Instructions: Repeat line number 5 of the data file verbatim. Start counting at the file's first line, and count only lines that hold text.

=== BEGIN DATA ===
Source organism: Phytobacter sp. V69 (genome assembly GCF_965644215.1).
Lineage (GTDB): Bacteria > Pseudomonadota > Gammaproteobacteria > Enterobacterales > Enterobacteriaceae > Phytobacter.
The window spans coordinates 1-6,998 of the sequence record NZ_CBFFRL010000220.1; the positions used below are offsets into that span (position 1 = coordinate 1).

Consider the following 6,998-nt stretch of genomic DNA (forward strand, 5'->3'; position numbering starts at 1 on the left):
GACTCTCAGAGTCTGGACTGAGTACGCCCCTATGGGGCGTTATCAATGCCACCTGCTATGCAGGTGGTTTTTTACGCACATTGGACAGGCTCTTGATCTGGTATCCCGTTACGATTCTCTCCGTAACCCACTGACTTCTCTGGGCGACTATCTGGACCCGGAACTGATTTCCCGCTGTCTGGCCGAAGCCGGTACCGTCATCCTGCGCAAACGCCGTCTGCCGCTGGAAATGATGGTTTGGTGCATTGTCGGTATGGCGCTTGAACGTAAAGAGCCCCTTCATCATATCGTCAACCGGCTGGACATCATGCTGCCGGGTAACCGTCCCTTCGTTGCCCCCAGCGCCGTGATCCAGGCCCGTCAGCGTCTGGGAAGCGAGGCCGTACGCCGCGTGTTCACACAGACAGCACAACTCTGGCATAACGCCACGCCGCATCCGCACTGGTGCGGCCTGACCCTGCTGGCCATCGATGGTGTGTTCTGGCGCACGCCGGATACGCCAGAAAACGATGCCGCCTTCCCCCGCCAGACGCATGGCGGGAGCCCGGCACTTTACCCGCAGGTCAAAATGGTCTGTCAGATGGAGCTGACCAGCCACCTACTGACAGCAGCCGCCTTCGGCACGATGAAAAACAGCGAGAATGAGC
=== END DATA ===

GACTCTCAGAGTCTGGACTGAGTACGCCCCTATGGGGCGTTATCAATGCCACCTGCTATGCAGGTGGTTTTTTACGCACATTGGACAGGCTCTTGATCTGGTATCCCGTTACGATTCTCTCCGTAACCCACTGACTTCTCTGGGCGACTATCTGGACCCGGAACTGATTTCCCGCTGTCTGGCCGAAGCCGGTACCGTCATCCTGCGCAAACGCCGTCTGCCGCTGGAAATGATGGTTTGGTGCATTGTCGGTATGGCGCTTGAACGTAAAGAGCCCCTTCATCATATCGTCAACCGGCTGGACATCATGCTGCCGGGTAACCGTCCCTTCGTTGCCCCCAGCGCCGTGATCCAGGCCCGTCAGCGTCTGGGAAGCGAGGCCGTACGCCGCGTGTTCACACAGACAGCACAACTCTGGCATAACGCCACGCCGCATCCGCACTGGTGCGGCCTGACCCTGCTGGCCATCGATGGTGTGTTCTGGCGCACGCCGGATACGCCAGAAAACGATGCCGCCTTCCCCCGCCAGACGCATGGCGGGAGCCCGGCACTTTACCCGCAGGTCAAAATGGTCTGTCAGATGGAGCTGACCAGCCACCTACTGACAGCAGCCGCCTTCGGCACGATGAAAAACAGCGAGAATGAGC